Could Intech Studio’s ingenious modular system help you build your perfect MIDI controller?
How often have you been on the lookout for the perfect MIDI controller only to find that you inevitably have to compromise? Either it doesn’t have enough knobs, or far too many, or if only the sliders were in a different place. Well, Grid from Intech Studio offers an interlocking system of MIDI control modules that’s completely configurable. Do you want more sliders? Snap‑on another bunch of four. Do you want more encoders over on the left? No problem, here’s a bank of 16...
There are currently five modules in the Grid system and more are in the pipeline. Can you find the perfect custom MIDI controller within these deeply dark and seriously smart modules?
The modules feel substantial in the hand. They are solid, slimline squares of hard matte‑black plastic festooned with knobs, encoders, sliders or buttons, depending on the unit. There’s a pair of four‑pronged spring‑loaded pogo pins on each side, and on either edge is a magnet. The magnets snap the modules together while the pogo pins match up with those on another module to pass power and data. You can snap them together in any orientation so that sliders become crossfaders, or the LED for an encoder is below it rather than above it. The system knows which way up everything is and copes with any change, although the USB‑C port on one side could be called the top, and the Mode button on the opposite side could reasonably be seen as the bottom; the controls appear to be orientated to reflect this.
As you construct your controller, the RGB LEDs flash and glow as connections are forged and understandings are come to between modules. You only need a single USB‑C connection to provide power and data to the whole Grid and it doesn’t matter which one you connect it to.
The encoders feel nice and solid; they turn with detents and are clickable when pushed.
The encoders feel nice and solid; they turn with detents and are clickable when pushed. The knobs are smooth, with a good amount of resistance and feel slightly more solid in place than the encoders. The sliders feel all right, and I like the very fingerable fader caps. Two of them on one of the review modules dragged a little bit on the front panel, although it’s hard to know if this was the fader cap or the edge. The buttons are perfectly fine and buttony. Each individual control has an LED, and for each element that has a maximum and minimum, they increase/decrease in brightness as you move from one extreme to another. The default is a rather pleasing blue, but you also get orange, green and purple to cover all four modes.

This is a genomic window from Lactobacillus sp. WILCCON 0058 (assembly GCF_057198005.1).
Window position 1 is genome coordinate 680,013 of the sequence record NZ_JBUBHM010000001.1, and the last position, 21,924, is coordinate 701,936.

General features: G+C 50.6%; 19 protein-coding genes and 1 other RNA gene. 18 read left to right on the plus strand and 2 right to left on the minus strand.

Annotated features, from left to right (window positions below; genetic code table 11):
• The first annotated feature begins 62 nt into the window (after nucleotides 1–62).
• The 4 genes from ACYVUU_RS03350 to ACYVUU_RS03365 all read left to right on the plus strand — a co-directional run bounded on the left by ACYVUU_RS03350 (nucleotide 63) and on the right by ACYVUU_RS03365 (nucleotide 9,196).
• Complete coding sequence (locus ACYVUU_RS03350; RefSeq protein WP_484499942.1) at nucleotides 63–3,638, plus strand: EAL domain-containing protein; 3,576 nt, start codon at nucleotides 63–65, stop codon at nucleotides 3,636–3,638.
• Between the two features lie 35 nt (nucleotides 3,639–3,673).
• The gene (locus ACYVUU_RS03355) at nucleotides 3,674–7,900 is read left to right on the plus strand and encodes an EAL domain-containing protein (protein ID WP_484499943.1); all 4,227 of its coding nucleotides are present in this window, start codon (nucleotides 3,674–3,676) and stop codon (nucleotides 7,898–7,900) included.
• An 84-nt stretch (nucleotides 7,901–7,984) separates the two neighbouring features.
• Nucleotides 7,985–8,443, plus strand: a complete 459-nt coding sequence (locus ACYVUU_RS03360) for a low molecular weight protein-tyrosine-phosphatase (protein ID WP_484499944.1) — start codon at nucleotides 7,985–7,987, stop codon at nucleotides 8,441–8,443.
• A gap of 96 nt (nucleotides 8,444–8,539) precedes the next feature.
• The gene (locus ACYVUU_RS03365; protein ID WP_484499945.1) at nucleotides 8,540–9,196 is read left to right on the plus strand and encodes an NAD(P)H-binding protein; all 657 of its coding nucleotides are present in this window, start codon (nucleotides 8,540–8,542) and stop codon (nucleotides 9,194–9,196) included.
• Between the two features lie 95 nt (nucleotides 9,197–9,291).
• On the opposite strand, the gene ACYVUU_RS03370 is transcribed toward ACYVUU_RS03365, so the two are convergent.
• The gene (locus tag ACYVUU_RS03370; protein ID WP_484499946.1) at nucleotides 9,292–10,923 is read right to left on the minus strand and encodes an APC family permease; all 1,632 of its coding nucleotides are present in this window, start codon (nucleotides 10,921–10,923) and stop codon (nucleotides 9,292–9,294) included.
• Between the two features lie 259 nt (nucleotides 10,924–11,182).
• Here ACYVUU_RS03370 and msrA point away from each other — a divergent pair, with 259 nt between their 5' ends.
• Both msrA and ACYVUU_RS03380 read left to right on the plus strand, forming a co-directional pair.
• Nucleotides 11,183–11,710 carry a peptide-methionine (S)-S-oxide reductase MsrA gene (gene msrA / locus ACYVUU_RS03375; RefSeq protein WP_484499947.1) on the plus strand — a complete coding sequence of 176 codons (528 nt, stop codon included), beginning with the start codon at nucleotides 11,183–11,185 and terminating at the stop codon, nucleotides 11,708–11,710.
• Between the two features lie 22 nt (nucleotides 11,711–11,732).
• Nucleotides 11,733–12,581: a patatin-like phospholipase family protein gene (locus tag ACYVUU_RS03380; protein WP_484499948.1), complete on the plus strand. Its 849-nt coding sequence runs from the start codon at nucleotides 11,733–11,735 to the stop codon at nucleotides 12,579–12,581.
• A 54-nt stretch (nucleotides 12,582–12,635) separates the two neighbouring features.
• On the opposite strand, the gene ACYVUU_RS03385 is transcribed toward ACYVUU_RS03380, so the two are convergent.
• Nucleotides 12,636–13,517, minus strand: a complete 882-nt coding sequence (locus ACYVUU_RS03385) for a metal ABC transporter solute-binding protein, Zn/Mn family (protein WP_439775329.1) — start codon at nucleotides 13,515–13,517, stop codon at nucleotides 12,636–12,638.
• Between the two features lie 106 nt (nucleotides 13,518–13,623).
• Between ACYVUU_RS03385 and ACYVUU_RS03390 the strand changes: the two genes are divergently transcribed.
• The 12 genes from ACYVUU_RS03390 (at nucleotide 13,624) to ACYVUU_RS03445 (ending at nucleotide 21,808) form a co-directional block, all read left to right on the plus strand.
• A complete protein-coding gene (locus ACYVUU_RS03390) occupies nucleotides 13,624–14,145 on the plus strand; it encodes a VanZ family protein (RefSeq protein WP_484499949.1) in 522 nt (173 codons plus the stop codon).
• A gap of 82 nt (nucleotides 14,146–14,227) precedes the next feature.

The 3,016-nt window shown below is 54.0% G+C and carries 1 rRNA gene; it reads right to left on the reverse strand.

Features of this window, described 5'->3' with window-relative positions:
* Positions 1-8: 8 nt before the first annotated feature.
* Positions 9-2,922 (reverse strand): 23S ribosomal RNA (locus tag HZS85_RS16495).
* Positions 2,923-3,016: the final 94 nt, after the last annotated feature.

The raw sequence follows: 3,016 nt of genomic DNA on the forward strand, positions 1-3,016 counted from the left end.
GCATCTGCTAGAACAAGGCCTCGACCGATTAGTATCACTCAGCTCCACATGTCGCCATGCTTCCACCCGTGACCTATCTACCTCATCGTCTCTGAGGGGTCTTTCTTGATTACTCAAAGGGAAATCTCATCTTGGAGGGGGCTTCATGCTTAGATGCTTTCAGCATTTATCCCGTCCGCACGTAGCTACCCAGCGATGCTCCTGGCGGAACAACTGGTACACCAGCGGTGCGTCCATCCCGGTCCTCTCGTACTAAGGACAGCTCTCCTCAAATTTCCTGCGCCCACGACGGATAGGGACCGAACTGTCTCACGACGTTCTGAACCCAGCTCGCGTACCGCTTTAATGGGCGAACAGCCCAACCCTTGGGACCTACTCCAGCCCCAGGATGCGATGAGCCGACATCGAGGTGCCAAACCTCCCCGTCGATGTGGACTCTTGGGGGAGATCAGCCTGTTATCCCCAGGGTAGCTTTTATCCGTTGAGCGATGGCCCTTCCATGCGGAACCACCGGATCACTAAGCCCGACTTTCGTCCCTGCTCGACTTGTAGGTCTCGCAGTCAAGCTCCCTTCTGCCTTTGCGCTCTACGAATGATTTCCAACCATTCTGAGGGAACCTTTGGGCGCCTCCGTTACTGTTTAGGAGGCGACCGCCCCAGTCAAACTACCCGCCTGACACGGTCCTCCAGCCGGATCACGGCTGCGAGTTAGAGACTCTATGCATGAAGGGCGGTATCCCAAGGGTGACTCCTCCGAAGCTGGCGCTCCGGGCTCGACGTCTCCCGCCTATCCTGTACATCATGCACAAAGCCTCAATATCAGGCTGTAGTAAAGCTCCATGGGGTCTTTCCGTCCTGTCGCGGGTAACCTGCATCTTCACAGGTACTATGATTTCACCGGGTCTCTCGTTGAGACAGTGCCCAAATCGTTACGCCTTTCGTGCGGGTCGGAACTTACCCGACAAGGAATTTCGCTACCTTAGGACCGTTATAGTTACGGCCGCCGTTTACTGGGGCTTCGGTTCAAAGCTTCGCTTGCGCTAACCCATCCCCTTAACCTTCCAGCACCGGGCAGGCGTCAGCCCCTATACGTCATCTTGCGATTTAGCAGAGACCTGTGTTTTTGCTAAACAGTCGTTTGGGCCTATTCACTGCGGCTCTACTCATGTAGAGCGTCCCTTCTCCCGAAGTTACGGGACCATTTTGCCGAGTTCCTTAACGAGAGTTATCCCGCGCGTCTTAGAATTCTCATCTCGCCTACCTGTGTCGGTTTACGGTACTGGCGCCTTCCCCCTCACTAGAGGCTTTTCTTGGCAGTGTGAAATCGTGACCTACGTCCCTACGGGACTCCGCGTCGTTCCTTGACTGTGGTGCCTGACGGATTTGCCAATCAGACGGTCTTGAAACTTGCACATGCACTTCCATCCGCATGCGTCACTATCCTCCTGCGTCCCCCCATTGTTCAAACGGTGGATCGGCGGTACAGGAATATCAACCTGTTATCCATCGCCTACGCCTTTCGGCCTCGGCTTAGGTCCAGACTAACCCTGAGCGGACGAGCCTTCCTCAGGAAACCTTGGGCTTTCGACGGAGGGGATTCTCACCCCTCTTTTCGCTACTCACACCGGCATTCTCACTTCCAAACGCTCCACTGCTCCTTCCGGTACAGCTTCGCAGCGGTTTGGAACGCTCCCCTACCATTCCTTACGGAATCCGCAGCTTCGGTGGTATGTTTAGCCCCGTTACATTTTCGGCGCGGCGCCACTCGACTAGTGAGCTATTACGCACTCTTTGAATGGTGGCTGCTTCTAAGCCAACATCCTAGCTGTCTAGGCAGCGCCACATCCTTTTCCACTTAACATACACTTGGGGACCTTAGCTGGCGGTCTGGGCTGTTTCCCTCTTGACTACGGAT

The five modules on review here represent the current product line. There’s the PO16, which has a 4x4 grid of 16 'potmeters' or potentiometers, and the EN16, which is the same but with endless encoders. There’s a 16‑button module called the BU16. The perhaps more interesting two have some combinations: the EF44 has four encoders and four long faders, whereas the PBF4 has four pots, four sliders and four buttons. One small irritation is that the name of the device isn’t written anywhere on the hardware. Of course, it only takes a moment to work it out, but as I come across them referred in the documentation, I’m forever having to stop and think about it.
On the whole, the Intech Studio Grid is gorgeous. Superbly clean lines, intensely dark controls and not‑too‑bright LEDs. I found myself endlessly rearranging them partly to enjoy the flashing LEDs of reconnection and partly because I could. And that’s the point: they don’t have to take on a permanent configuration. You can arrange and rearrange them to fit the device you’re controlling. And you probably wouldn’t have one of each as I have here; you’re more likely to choose the ones that are going to fulfil your own requirements.
I found myself endlessly rearranging them partly to enjoy the flashing LEDs of reconnection and partly because I could. And that’s the point: they don’t have to take on a permanent configuration.
The online documentation is good, and there’s plenty of it, although it could be a little bit more idiot‑proof. Being a Windows user, I have an expectation of drivers and installers, and there’s no mention of them on the Getting Started page. Am I supposed to believe that it just works? Well, funnily enough, it does, but it would be nice to be told that it will, to save me digging around for an installer. However, after you’ve had a root around, you will find there’s an editor and a firmware updater, and these would benefit from being displayed really large on the first page so that I can confirm that the Grid is indeed working correctly before I try controlling things.
I wanted to see how easy it would be to get going intuitively. So, without any reference to the manual or any editing software, I opened up Cherry Audio’s CA2600 and hit the MIDI Learn button. Every control mapped with a joyful ease. Except for the buttons which believed themselves to be notes and ones that didn’t latch. So...